Kenyans peacefully demonstrate, calling for an end to femicide.

Significance of the PBO Act 2013 in 2024

State of the civil society in Kenya in 2024

Widely recognized as one of the most vibrant civil society sectors in the Eastern Africa region, Kenya has upwards of 50,000 NGOs, foundations, trusts, occupation-based associations, and organisations working at national, county and community levels.

Four years of state-NGO consultations led to the development of the Public Benefit Organizations Act in 2013. The bill sought to replace a thirty-year-old one-party state NGO Coordination Act (1990) and introduce a new enabling legal, regulatory, and institutional environment for the sector. Debated and approved in the 10th National Assembly, President Kibaki assented to the PBO Act (18) 2013 in January 2013.

However, despite several attempts, the Act remains un-operationalized due to non-gazettement and the lack of accompanying rules and regulations to guide its implementation. A policy window opened during the 2022 electoral campaigns with the Kenya Kwanza manifesto that expressly promised to implement the PBO Act should they be elected. Another policy opportunity emerged with the 9-11 May 2024 CSO UN Summit for the Future. With 1,700 CSOs attending the event in Nairobi, gazetting the PBO Act before the meeting offered an opportunity for President William Ruto to demonstrate his administration’s commitment to civil society on an international stage.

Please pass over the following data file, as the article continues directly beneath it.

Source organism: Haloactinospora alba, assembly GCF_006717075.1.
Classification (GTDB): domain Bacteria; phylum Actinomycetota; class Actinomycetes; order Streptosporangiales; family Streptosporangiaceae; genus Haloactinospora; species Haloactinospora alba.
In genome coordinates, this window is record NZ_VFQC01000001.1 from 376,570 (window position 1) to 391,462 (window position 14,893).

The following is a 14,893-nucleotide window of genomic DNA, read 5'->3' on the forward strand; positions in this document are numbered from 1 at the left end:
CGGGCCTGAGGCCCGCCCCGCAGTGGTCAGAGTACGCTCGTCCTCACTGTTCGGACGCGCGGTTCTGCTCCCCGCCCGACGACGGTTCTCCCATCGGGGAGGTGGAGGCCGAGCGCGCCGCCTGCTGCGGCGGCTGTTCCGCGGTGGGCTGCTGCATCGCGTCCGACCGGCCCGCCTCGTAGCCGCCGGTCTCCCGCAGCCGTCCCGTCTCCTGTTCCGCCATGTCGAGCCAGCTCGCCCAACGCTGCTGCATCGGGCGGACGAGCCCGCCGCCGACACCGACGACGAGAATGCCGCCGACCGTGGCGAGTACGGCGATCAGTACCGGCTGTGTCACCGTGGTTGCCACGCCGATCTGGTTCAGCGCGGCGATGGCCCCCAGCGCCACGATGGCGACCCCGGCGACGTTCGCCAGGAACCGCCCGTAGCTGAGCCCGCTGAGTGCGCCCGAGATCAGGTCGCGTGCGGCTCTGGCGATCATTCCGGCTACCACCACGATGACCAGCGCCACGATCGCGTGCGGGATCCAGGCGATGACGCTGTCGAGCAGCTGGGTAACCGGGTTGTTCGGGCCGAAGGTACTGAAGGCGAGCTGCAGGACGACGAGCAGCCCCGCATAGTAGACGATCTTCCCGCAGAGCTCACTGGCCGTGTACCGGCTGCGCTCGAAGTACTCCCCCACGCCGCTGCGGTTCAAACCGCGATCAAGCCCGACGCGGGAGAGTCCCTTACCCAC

Current relevance of the PBO Act (2013) to GOK, PBOs, development partners and citizens

Despite a decade of non-implementation, the PBO Act remains best practice legislation for an enabling legal, regulatory and institutional environment for PBOs. It creates a single identity for a diverse and disparate range of civic organisations doing public benefits work to operate under a single act. It frames the development, capacity building and advocacy services and holds PBOs to higher levels of public disclosure, accountability and transparency standards aligned to Chapter 6 of the Constitution. It promotes a new sense of co-operation and shared responsibilities between the 47+1 governments, development partners and the public and creates space and a code of conduct for an independent regulation and membership agencies that can redress public complaints.